Saturday, January 11, 2014

Builder pattern using Java 8

I work in an environment where a great deal of our day to day scripting tasks occur through calling remote services as opposed to working with the database.

For a lot of scripting tasks I've often used Groovy and one of the most useful features of Groovy specifically for that task has been it's built in fluent Builders.

Now Groovy builders exploit a few Groovy language features that are never going to make it into Java.

Most notably Groovy builders make use of Groovy's Meta programming features which isn't coming to Java any time soon.

However a key feature that Groovy builders have is their hierarchical approach to building constructs.

This allows the builders to neatly and safely create nested tree like constructs which can be used to model everything from UX form layouts to XML.

This approach we can at least model quite succinctly using Java 8 lambda expressions.

For my sample I decided to take a reasonably simple Maven pom file and see if I could create a builder to handle that.

All the code for the builder is available on Github here.

The pom.xml file is as follows:

 <?xml version="1.0" encoding="UTF-8"?>  
 <project xmlns="http://maven.apache.org/POM/4.0.0"  
      xmlns:xsi="http://www.w3.org/2001/XMLSchema-instance"  
      xsi:schemaLocation="http://maven.apache.org/POM/4.0.0 http://maven.apache.org/xsd/maven-4.0.0.xsd">  
   <modelVersion>4.0.0</modelVersion>  
   <groupId>com.github</groupId>  
   <artifactId>lambda-builder</artifactId>  
   <version>1.0-SNAPSHOT</version>  
   <dependencies>  
     <dependency>  
       <groupId>junit</groupId>  
       <artifactId>junit</artifactId>  
       <version>4.11</version>  
     </dependency>  
     <dependency>  
       <groupId>commons-beanutils</groupId>  
       <artifactId>commons-beanutils</artifactId>  
       <version>1.7.0</version>  
     </dependency>  
   </dependencies>  
   <build>  
     <plugins>  
       <plugin>  
         <groupId>org.apache.maven.plugins</groupId>  
         <artifactId>maven-compiler-plugin</artifactId>  
         <configuration>  
           <source>1.8</source>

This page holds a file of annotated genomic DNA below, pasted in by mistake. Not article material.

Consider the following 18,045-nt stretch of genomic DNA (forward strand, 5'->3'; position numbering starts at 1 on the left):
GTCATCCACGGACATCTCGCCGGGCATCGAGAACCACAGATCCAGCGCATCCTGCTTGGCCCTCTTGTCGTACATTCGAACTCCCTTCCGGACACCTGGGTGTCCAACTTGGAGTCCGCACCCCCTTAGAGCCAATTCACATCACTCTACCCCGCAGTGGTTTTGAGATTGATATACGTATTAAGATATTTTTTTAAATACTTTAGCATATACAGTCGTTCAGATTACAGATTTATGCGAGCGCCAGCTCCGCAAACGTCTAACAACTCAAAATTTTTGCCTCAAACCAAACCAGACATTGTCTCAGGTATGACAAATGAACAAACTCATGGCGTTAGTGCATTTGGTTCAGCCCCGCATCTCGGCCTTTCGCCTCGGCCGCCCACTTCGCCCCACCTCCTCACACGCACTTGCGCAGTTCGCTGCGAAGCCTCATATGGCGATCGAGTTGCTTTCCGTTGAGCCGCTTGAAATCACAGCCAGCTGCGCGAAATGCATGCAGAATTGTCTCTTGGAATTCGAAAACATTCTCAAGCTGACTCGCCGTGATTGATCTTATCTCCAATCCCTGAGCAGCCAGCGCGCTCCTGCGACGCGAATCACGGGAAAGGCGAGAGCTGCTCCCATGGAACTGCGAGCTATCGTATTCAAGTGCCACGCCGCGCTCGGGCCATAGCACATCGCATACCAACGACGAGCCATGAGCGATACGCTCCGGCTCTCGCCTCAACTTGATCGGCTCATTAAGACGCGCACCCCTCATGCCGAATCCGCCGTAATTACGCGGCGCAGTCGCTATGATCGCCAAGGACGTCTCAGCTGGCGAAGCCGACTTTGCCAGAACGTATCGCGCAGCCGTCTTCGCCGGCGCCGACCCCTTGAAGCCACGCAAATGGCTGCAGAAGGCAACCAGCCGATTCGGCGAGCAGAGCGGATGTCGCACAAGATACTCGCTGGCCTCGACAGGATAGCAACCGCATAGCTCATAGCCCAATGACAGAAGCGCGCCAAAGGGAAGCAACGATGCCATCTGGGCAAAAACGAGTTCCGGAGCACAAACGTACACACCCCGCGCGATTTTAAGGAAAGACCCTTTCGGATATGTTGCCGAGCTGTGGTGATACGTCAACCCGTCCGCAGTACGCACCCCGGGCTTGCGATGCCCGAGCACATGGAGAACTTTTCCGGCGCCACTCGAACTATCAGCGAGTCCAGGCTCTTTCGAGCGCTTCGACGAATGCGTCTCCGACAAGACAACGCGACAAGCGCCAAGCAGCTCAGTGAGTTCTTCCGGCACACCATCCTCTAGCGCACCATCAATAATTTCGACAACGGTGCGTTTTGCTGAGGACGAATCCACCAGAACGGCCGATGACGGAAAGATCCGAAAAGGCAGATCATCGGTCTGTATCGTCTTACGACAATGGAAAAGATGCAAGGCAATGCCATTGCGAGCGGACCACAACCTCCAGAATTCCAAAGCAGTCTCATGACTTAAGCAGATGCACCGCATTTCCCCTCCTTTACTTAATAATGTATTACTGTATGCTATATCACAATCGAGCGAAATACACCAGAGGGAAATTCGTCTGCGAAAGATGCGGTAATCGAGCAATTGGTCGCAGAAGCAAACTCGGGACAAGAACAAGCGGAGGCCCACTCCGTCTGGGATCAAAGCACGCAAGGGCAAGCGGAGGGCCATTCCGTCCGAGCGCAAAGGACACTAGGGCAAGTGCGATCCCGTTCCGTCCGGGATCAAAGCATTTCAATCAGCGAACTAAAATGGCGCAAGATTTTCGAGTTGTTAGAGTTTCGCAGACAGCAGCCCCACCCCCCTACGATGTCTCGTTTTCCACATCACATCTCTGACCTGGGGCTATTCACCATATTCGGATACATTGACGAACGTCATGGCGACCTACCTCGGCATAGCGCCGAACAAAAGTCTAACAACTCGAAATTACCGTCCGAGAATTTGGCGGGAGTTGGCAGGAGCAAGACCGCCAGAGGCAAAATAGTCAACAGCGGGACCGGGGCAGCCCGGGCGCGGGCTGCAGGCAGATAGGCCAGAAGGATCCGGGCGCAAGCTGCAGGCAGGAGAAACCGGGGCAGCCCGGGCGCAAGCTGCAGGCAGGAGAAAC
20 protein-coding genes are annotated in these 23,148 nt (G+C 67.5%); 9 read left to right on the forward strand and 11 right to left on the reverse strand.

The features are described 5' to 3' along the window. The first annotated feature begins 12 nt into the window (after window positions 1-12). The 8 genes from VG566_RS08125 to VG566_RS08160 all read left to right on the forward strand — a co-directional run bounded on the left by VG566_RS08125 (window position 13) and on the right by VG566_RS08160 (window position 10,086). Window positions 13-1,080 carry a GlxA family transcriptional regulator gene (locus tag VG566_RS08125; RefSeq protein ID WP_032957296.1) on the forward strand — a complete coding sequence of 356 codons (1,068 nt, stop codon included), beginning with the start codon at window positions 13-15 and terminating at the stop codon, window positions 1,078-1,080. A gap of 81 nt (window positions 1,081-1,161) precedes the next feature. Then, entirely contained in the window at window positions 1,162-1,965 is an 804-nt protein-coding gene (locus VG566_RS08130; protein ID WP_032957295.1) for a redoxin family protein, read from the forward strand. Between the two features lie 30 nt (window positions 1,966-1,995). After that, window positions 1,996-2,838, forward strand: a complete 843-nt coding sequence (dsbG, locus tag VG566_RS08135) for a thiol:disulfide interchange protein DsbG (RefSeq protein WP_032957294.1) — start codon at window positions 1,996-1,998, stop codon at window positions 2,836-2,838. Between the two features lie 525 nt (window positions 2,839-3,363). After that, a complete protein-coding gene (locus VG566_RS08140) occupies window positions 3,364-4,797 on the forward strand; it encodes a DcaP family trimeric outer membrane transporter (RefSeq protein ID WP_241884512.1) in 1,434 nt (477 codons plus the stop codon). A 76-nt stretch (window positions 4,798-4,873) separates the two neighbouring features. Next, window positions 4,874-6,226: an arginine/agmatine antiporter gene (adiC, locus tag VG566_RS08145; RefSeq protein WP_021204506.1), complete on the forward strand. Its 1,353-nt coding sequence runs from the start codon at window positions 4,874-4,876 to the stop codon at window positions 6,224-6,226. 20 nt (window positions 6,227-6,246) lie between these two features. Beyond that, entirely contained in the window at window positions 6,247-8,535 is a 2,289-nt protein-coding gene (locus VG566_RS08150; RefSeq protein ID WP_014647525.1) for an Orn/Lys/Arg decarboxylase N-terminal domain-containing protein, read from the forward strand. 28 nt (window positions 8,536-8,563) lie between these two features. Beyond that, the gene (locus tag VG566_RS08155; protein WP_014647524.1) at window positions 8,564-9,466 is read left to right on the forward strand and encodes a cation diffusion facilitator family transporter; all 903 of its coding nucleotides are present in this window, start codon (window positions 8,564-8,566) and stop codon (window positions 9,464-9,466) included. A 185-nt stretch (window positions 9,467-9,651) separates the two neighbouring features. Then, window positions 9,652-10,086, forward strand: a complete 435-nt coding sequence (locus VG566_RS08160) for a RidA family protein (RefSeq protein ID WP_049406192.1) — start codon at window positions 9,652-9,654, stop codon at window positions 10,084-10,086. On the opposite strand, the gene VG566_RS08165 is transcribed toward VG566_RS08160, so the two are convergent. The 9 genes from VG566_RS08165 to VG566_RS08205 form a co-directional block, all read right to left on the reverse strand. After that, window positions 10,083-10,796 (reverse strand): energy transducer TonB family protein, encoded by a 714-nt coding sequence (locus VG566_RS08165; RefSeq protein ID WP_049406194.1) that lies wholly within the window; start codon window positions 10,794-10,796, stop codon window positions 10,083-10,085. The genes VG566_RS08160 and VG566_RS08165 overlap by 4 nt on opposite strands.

<target>1.8</target>  
           <fork>true</fork>  
           <compilerArgument>-proc:none</compilerArgument>  
         </configuration>  
       </plugin>  
     </plugins>  
   </build>  
 </project>  

Here is the sample code for the builder to build this model:

     MarkupBuilder pom = new XmlMarkupBuilder(true, "pom")  
         .at("xmlns", "http://maven.apache.org/POM/4.0.0")  
         .at("xmlns:xsi", "http://www.w3.org/2001/XMLSchema-instance")  
         .at("xsi:schemaLocation", "http://maven.apache.org/POM/4.0.0 http://maven.apache.org/xsd/maven-4.0.0.xsd");  
     pom.el("modelVersion", "4.0.0");  
     pom.el("groupId", "com.github");  
     pom.el("artifactId", "lambda-builder");  
     pom.el("version", "1.0-SNAPSHOT");  
     pom.el("dependencies", () -> {  
       pom.el("dependency", () -> {  
         pom.el("groupId", "junit");  
         pom.el("artifactId", "junit");  
         pom.elx("version", version::get);  
       });  
       pom.el("dependency", () -> {  
         pom.el("groupId", "commons-beanutils");  
         pom.el("artifactId", "commons-beanutils");  
         pom.elx("version", version::get);  
       });  
     });  
     pom.el("build", () -> {  
       pom.el("plugins", () -> {  
         pom.el("plugin", () -> {  
           pom.el("groupId", "org.apache.maven.plugins");  
           pom.el("artifactId", "maven-compiler-plugin");  
           pom.el("configuration", () -> {  
             pom.el("source", 1.8);  
             pom.el("target", 1.8);  
             pom.el("fork", true);  
             pom.el("compilerArgument", "-proc:none");  
           });  
         });  
       });  
     });  


A few notes on this in general:

  • I created a special form of some the methods which takes a java.util.function.Supplier as a parameter, and allows you to delay evaluation of a value until you traverse the builder.
  • I eschewed method chaining (although I catered for it in the builder). Trying both methods I personally felt this was a lot cleaner.
  • Java doesn't have all syntax sugar that Groovy has, so I used a java.lang.Runnable for the functional interface which reduced the syntax creating a closure, with the downside that you have to have a handle on the initial builder object.
Nowhere as nice as Groovy builders but nevertheless a great step forward. Can't wait for Java 8.





1 comment:

Andreas Haufler said...

Nice example! When it comes to builders, I always wonder why the generic Java setter isn't changed to:

class Foo {
...
public Foo setX(String x) {
this.x = x;
return this;
}
}


Would give you a lot of builders for free...